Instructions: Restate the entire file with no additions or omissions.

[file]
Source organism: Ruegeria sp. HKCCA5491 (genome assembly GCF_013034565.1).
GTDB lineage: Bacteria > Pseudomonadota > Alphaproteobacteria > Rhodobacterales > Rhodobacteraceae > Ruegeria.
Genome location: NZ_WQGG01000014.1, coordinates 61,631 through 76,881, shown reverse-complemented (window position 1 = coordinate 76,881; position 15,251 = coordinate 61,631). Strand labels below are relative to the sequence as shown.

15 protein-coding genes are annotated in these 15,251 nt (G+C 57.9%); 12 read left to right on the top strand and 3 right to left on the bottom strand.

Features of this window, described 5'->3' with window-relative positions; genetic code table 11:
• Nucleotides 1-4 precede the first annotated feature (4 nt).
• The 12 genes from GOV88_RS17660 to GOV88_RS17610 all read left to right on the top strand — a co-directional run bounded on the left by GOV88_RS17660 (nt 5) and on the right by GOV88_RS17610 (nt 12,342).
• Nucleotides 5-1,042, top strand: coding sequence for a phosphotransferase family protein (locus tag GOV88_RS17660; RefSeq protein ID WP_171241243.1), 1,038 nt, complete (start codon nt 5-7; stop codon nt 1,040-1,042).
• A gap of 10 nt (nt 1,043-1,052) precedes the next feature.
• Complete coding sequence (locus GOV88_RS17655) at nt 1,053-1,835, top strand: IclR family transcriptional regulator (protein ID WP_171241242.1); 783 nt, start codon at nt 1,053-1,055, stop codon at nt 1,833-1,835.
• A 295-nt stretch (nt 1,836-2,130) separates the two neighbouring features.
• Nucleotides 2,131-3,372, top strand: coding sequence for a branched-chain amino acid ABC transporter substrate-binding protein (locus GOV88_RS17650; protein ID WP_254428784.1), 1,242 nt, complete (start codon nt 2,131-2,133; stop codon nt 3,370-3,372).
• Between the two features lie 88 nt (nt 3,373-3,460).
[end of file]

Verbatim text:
Source organism: Ruegeria sp. HKCCA5491 (genome assembly GCF_013034565.1).
GTDB lineage: Bacteria > Pseudomonadota > Alphaproteobacteria > Rhodobacterales > Rhodobacteraceae > Ruegeria.
Genome location: NZ_WQGG01000014.1, coordinates 61,631 through 76,881, shown reverse-complemented (window position 1 = coordinate 76,881; position 15,251 = coordinate 61,631). Strand labels below are relative to the sequence as shown.

15 protein-coding genes are annotated in these 15,251 nt (G+C 57.9%); 12 read left to right on the top strand and 3 right to left on the bottom strand.

Features of this window, described 5'->3' with window-relative positions; genetic code table 11:
• Nucleotides 1-4 precede the first annotated feature (4 nt).
• The 12 genes from GOV88_RS17660 to GOV88_RS17610 all read left to right on the top strand — a co-directional run bounded on the left by GOV88_RS17660 (nt 5) and on the right by GOV88_RS17610 (nt 12,342).
• Nucleotides 5-1,042, top strand: coding sequence for a phosphotransferase family protein (locus tag GOV88_RS17660; RefSeq protein ID WP_171241243.1), 1,038 nt, complete (start codon nt 5-7; stop codon nt 1,040-1,042).
• A gap of 10 nt (nt 1,043-1,052) precedes the next feature.
• Complete coding sequence (locus GOV88_RS17655) at nt 1,053-1,835, top strand: IclR family transcriptional regulator (protein ID WP_171241242.1); 783 nt, start codon at nt 1,053-1,055, stop codon at nt 1,833-1,835.
• A 295-nt stretch (nt 1,836-2,130) separates the two neighbouring features.
• Nucleotides 2,131-3,372, top strand: coding sequence for a branched-chain amino acid ABC transporter substrate-binding protein (locus GOV88_RS17650; protein ID WP_254428784.1), 1,242 nt, complete (start codon nt 2,131-2,133; stop codon nt 3,370-3,372).
• Between the two features lie 88 nt (nt 3,373-3,460).